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[Xmca-l] Re: Appeal for help

This next post reminds me of Hutchins's Distributed Cognition.

I don't think the intentions of increasing happiness in the world is a bad thing. I think trying to quantify it is a bad thing, because everyone sees happiness reflected in the world differently. How does one quantify a reflection?

That is where the issue lies.

Once you believe that you can quantify something as ethereal as happiness, then you can legitimize data collection and data crunching as a means of reading tea leaves.

It's better to leave the leaf reading to the professionals.

The intention of utilitarianism is totally appropriate, the execution is what fails, summing that up.

Kind regards,


From: xmca-l-bounces@mailman.ucsd.edu <xmca-l-bounces@mailman.ucsd.edu> on behalf of Andy Blunden <ablunden@mira.net>
Sent: Wednesday, July 6, 2016 9:43 AM
To: eXtended Mind, Culture, Activity
Subject: [Xmca-l] Re: Appeal for help

You're not working for Tony Blair are you, Henry?

You don't know the consequences of what you do, Henry. OK,
you may possibly know the immediate, proximate results of
your action, but you can have no idea of the outcome of the
chain reaction you set off. Especially in any "difficult"
decision, given that we live in a world in which everyone is
acting strategically (as in game theory), devising their
strategy on the basis of what they think you're going to do,
while you are designing your strategy on what you think they
think you're going to do, etc. Ask any economist who is
capable of given a halfway honest answer. Ask Tony Blair.
Ask a bookmaker. We all tend to act as if we knew the
consequences of our actions, but we don't. The point is
aimed at ethical theories like utilitarianism which say you
should do whatever increases the sum total of happiness in
the world. This is a stupid idea, even if you did know the
consequences of your idea. So Einstein would never have
published his paper on relativity, I guess. But of course
he'd only know if he did the right thing 50 years later, and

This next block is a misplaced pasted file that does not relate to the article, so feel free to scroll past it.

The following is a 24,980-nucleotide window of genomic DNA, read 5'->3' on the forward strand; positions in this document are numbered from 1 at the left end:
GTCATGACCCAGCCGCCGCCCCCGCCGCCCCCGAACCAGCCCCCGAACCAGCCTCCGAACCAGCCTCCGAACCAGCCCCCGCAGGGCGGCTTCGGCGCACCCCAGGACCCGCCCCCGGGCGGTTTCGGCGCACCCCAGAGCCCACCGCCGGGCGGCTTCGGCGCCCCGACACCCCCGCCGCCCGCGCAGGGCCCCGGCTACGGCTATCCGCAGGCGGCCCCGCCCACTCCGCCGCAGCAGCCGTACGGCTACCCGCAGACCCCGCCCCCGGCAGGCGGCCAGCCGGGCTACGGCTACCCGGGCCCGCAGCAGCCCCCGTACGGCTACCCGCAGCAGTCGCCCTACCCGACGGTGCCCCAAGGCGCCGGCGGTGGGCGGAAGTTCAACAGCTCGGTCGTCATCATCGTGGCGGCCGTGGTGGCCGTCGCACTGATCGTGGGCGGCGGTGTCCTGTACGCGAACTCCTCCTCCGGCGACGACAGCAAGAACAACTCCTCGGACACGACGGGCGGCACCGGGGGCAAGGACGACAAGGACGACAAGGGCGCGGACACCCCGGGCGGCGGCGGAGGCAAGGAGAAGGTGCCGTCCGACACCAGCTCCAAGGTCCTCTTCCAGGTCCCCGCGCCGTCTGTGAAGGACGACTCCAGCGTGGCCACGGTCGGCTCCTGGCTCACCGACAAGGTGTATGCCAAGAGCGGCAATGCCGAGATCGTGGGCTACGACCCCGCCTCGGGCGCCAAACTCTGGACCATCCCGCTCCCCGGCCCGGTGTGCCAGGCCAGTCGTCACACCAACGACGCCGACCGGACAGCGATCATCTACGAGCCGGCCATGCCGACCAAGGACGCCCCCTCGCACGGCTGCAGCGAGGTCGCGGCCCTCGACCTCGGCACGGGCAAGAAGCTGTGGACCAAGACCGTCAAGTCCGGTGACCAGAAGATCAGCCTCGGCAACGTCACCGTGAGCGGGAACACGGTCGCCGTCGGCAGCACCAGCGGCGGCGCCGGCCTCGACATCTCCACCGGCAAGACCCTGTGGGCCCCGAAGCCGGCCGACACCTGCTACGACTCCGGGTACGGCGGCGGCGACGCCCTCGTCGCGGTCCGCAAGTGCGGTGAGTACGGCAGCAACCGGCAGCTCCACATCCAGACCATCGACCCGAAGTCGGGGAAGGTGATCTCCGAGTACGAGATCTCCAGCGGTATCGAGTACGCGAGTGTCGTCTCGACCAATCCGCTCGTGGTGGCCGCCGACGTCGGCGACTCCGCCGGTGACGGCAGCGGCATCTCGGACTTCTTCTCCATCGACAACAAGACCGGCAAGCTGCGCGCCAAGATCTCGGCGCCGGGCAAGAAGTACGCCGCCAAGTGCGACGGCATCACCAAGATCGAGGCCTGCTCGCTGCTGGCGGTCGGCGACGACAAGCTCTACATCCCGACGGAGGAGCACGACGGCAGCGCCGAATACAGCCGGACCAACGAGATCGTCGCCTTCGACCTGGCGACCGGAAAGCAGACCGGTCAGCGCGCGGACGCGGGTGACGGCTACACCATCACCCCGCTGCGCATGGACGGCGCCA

then it would be too late. Anyone who isn't a prophet
shouldn't get out of bed in the morning.


Andy Blunden
Andy Blunden's Home Page<http://home.mira.net/~andy>
Andy Blunden's Home Page with links to pages I maintain and mail-to buttons


On 7/07/2016 1:14 AM, HENRY SHONERD wrote:
> Hi Andy,
> Your appeal has resulted in a very interesting discussion. One thing I think you said early on has been puzzling me, that we don’t know the consequences of our actions. Did I get that wrong? If not, could you explain that briefly?  Here is what you wrote that I am referring to:
> "There is no "criterion", otherwise we wouldn't have a virtue ethics, we'd have a consequentialist ethics, and the thing is that we never actually know the consequences of what we are about to do.”
> Henry
>> On Jul 6, 2016, at 1:57 AM, Andy Blunden <ablunden@mira.net> wrote:
>> Yes, your observation about 'hybrids" is exactly what I was asking for, Annalisa.
>> Andy
>> ------------------------------------------------------------
>> Andy Blunden
>> http://home.mira.net/~andy
>> http://www.brill.com/products/book/origins-collective-decision-making
>> On 6/07/2016 4:48 PM, Annalisa Aguilar wrote:
>>> Not sure this qualifies for your project, Andy, but something in your original post reminded me of Lakoff's Moral Politics: How Liberals and Conservatives Think.
>>> https://en.wikipedia.org/wiki/Moral_Politics_%28book%29
>>> What really sparked this recall for me was Lakoff's discussion of hybrids. For instance, a factory worker who is liberal at work (supports his labor brothers), but conservative at home (he is king of his castle), or a single mother who works in a law office: she is conservative at work, but liberal at home while raising her children.
>>> Lakoff claims that the elections in 2000 came from Karl Rove's mastermind-activation of the frames of these hybrids, who tend to hover around the center (in American politics).
>>> Of course, I'm recalling a book I read over 10 years ago, but it certainly assisted in my understanding conservatives, who constantly perplexed me. At least the purpose of the book was successful... for me.
>>> Hope it helps.
>>> Kind regards,
>>> Annalisa